felt satisfaction and commendable self-respect in calling them- 
selves her citizens. For the truth of these propositions, I 
appeal to history, to the workings of the human heart in 
every age, in every clime, and to the sensibilities of every 
proud heart who loves his country. 

Cities and nations being composed of individuals, the char- 
acter of the city or nation is formed by the actings and doings 
of the individuals composing the city or nation. The public 
institutions of the country are good or bad, liberal or grovel- 
ling, according to the intellectual cultivation of the individuals, 
who, composing the city or nation, formed those institutions. 
The intelligence, characters and spirit of the citizens of a city, 
or State, impress themselves upon the institutions, public 
buildings and public establishments. These are visible signs 
and traits by which cities and nations acquire character, fame, 
or disgrace, just as the actions of individuals give them fame 
or disgrace. The character of a city or State is reflected from 
the liberality of her establishments and institutions, and pub- 
lic edifices, and the illustrious characters of her citizens, com- 
bined into one whole. 

Punic faith is a sarcastic reproach stamped upon Carthage 
for bad faith and treachery. Beotia was characterized by 
dullness. Athens for the polish of literature and the fine arts. 



The cities of Greece and of Imperial Rome by their mental 
cultivation, embodied in their buildings, institutions, models of 
the fine arts, in the works of their poets, historians, orators 
and philosophers, have acquired a renown which has sur- 
vived the wreck of time and the ravages of war, and promises 
to be imperishable. 

Independent nations acknowledge no superiority; each 
claims for itself an equality. But the world, the public senti- 
ment, the judgment of mankind, rank them according to the 
intelligence, liberality and soul, displayed by their institutions, 
literature, and illustrious men. Accordingly France, Scot- 
land, England and Germany now take the lead in Europe.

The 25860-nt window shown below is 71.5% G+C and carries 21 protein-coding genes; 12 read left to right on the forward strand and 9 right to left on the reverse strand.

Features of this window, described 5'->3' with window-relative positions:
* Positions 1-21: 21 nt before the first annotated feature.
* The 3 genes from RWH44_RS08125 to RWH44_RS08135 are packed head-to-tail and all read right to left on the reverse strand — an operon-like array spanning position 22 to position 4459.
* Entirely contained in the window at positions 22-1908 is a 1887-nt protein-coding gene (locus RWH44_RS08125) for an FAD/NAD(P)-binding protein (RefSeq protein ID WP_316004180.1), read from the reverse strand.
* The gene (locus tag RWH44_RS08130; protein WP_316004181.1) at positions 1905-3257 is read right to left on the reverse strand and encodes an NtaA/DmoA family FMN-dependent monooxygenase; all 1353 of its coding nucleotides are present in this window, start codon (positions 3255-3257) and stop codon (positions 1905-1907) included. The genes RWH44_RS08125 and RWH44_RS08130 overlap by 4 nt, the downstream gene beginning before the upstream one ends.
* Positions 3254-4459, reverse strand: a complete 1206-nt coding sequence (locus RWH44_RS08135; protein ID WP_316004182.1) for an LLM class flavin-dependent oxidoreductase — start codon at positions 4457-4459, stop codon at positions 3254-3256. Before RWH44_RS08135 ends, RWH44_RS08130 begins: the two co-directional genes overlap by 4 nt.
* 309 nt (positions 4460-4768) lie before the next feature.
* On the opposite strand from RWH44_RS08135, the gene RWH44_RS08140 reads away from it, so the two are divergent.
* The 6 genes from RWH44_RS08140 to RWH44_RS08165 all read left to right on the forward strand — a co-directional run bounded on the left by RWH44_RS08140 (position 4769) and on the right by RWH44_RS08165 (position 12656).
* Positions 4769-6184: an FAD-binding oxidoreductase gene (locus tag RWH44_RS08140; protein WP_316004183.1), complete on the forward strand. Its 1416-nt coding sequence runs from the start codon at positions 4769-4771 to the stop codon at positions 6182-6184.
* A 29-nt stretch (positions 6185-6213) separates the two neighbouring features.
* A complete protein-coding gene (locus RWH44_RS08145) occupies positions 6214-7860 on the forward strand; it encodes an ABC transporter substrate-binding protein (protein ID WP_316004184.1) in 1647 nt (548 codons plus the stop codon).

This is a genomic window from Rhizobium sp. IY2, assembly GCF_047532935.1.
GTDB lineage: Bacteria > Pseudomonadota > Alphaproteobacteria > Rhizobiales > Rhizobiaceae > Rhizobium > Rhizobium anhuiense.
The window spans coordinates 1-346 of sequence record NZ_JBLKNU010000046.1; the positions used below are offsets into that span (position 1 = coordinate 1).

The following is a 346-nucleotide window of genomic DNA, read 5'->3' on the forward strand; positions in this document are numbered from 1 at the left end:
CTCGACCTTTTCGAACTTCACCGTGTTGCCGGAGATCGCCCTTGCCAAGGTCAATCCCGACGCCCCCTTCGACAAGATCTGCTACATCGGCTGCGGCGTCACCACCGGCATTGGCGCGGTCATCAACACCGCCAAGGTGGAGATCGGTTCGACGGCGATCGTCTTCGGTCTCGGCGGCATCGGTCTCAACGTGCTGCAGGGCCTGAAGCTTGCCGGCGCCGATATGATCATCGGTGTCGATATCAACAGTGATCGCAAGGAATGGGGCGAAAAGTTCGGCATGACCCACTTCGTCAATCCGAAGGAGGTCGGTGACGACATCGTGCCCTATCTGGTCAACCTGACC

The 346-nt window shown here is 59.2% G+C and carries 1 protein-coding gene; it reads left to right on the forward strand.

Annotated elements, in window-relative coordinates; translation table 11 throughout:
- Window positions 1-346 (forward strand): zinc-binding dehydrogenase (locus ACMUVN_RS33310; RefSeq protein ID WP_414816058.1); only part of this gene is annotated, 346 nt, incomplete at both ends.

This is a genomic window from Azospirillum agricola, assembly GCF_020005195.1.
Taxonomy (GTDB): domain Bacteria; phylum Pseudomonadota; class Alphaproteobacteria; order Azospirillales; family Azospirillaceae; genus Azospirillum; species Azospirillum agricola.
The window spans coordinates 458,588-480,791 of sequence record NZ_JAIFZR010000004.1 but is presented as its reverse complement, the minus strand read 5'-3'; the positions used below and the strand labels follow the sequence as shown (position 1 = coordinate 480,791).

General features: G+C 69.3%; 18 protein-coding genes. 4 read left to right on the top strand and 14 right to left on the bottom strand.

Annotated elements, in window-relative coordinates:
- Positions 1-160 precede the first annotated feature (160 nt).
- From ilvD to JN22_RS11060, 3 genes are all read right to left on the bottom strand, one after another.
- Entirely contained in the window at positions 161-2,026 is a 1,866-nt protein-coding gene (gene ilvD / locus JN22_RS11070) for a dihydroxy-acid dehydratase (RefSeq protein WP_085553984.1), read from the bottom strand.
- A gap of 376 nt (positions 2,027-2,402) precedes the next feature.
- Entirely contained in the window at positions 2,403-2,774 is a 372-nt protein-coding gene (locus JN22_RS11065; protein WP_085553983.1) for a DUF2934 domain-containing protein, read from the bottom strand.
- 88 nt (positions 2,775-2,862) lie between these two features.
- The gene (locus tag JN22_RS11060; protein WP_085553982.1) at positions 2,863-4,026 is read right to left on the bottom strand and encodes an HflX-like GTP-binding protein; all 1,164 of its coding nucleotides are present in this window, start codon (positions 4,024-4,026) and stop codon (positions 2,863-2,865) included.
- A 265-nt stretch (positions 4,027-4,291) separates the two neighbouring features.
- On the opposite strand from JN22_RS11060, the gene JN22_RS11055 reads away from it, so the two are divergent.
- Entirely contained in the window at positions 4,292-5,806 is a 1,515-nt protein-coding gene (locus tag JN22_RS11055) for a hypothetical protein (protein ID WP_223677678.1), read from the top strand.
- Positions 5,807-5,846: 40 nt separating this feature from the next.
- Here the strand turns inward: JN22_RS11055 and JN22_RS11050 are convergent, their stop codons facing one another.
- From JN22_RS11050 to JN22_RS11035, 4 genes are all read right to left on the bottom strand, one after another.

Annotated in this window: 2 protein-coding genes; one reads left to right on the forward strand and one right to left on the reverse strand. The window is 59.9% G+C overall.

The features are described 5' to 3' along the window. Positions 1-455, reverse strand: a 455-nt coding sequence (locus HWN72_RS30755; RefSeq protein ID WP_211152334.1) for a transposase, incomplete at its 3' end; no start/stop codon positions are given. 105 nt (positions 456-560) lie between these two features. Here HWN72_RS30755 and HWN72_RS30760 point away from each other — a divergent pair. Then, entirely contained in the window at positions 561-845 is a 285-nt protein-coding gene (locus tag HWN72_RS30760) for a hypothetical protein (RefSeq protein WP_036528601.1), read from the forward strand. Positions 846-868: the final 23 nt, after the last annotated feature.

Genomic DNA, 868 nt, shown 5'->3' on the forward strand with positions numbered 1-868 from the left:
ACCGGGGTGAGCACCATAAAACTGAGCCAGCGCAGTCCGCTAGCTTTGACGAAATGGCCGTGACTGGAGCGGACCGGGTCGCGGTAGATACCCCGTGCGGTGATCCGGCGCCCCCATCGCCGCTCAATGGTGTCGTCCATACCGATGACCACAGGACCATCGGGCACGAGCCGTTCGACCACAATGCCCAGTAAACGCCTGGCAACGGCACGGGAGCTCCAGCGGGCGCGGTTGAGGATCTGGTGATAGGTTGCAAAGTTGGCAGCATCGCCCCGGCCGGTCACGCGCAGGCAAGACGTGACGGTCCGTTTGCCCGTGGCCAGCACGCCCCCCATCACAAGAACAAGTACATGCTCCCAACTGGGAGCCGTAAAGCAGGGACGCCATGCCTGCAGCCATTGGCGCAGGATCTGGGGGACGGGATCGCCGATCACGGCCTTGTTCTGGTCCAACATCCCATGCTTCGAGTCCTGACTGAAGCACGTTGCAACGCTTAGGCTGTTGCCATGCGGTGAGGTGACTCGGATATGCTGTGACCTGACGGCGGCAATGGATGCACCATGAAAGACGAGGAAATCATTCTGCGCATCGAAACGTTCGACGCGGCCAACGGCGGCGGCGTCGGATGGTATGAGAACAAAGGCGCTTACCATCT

Ireland is acknowledged to be a land of genius and flow of 
soul. But since the annexation to the crown of Great Brit- 
ain, she has been governed as a conquered colony, by a spirit 
of political and Hierarchical injustice, oppression and mo- 
nopoly. Her character now is to be seen solely in the indi- 
vidual characters of her illustrious men. But moral causes 
are at work. The immutable laws of nature are operating. 
Injustice and oppression, sooner or later, will work their own 
destruction. The noble spirits of Grattan, Fitzgerald, Em- 
met, and of the united Irishmen have not departed from Ire- 
land: they yet animate the sons of Erin: they will snatch the 
sceptre from tyrants. Ireland will yet stand amongst the in- 
dependent nations of the earth, redeemed and regenerated, 
shining in the moral grandeur of the genius, enterprise and 
natural advantages of the Emerald Isle. 

Virginia prides herself on her colleges and universities; 
upon a long list of her illustrious men; and will not suffer the 
bones of Washington to be removed from her soil, to be placed 
in the Capitol of the United States. 

Franklin, by the part he sustained in relation to the inde- 
pendence of the United States, and by his philosophical dis- 
coveries; particularly in demonstrating the identity of light- 
ning and electricity, so that his points and conductors have 
added safety to ships at sea, and houses on land from the dan* 
gers of lightning, has added renown to his country, and 
elicited from foreigners, a medal, with the inscription: 

4 



**Eripuit coelo fulmen, sceptrumque tyrannis," ("He snatched 
from heaven the thunder, and the sceptre from tyrants.") 

In illustration of the position, that public institutions and 
illustrious men reflect fame upon cities, states and nations; I 
might call the roll of the signers of the Declaration of Inde- 
pendence; I might go through the States, and point to public 
establishments and public men, dead and living, of whom their 
respective countrymen are justly proud; because the charac- 
ter and fame of the State which produced them is elevated in 
the estimation of mankind. 

But the immortal genius of Fulton ought not to be passed 
in silence on this occasion. His successful application of the 
power of Steam to the propelling of vessels, has conferred 
incalculable benefits on mankind, and added lustre and renown 
to his country. His genius has, comparatively, annihilated 
distance on the Western waters. It has developed the natural 
advantages of Louisville, and given an impulse to her com- 
merce, which, under proper direction will be the means of ac- 
cumulating immense wealth and great moral power. 

This theme of the glory of cities and of nations, is fruitful 
in examples, and instructive as to the true sources of glory 
and permanency. 

The city of Geneva with a population not greater than 
Louisville, surrounded by the mountains of Switzerland, has, 
by her schools and universities, by the impress pf mind and 
morals, secured riches, good order, and happiness, to her citi- 
zens; attracted foreigners in numbers to her university; edu- 
cates annually about one thousand in the higher departments 
of science, and has spread her fame far and wide. The United 
States received from Geneva that distinguished citizen Albert 
Gallatin, who so ably and so long administered the depart- 
ment of the Treasury in the times of the presidents, Jeffer- 
son and Madison. 

The Medical Institute of Paris is annually crowded with 
foreigners, not excepting citizens of the United States. 

So far as the fame of this city is concerned, the Medical 
Institute cannot fail to add grace, beauty, and moral grandeur;